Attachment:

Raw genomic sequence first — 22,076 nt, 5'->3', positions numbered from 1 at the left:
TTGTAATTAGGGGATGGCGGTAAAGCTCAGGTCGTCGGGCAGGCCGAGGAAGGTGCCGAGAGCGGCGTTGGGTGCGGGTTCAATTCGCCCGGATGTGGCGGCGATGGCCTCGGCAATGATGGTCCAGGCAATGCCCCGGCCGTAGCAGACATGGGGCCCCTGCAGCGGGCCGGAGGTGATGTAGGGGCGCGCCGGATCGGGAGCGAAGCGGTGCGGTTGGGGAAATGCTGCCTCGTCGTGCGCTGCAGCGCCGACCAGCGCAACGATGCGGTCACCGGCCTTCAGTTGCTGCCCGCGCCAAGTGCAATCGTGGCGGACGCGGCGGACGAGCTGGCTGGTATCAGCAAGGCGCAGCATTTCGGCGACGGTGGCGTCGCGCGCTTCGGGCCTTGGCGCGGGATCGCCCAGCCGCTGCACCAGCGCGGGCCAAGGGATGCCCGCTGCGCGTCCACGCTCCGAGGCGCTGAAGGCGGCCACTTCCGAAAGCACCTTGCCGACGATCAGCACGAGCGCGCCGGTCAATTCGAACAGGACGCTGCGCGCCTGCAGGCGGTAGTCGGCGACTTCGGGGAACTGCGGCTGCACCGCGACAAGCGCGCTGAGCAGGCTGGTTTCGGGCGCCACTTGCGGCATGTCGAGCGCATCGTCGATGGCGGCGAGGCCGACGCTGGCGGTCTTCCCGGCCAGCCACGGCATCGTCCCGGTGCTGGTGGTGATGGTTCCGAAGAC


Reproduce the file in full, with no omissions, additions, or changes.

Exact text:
Raw genomic sequence first — 22,076 nt, 5'->3', positions numbered from 1 at the left:
TTGTAATTAGGGGATGGCGGTAAAGCTCAGGTCGTCGGGCAGGCCGAGGAAGGTGCCGAGAGCGGCGTTGGGTGCGGGTTCAATTCGCCCGGATGTGGCGGCGATGGCCTCGGCAATGATGGTCCAGGCAATGCCCCGGCCGTAGCAGACATGGGGCCCCTGCAGCGGGCCGGAGGTGATGTAGGGGCGCGCCGGATCGGGAGCGAAGCGGTGCGGTTGGGGAAATGCTGCCTCGTCGTGCGCTGCAGCGCCGACCAGCGCAACGATGCGGTCACCGGCCTTCAGTTGCTGCCCGCGCCAAGTGCAATCGTGGCGGACGCGGCGGACGAGCTGGCTGGTATCAGCAAGGCGCAGCATTTCGGCGACGGTGGCGTCGCGCGCTTCGGGCCTTGGCGCGGGATCGCCCAGCCGCTGCACCAGCGCGGGCCAAGGGATGCCCGCTGCGCGTCCACGCTCCGAGGCGCTGAAGGCGGCCACTTCCGAAAGCACCTTGCCGACGATCAGCACGAGCGCGCCGGTCAATTCGAACAGGACGCTGCGCGCCTGCAGGCGGTAGTCGGCGACTTCGGGGAACTGCGGCTGCACCGCGACAAGCGCGCTGAGCAGGCTGGTTTCGGGCGCCACTTGCGGCATGTCGAGCGCATCGTCGATGGCGGCGAGGCCGACGCTGGCGGTCTTCCCGGCCAGCCACGGCATCGTCCCGGTGCTGGTGGTGATGGTTCCGAAGAC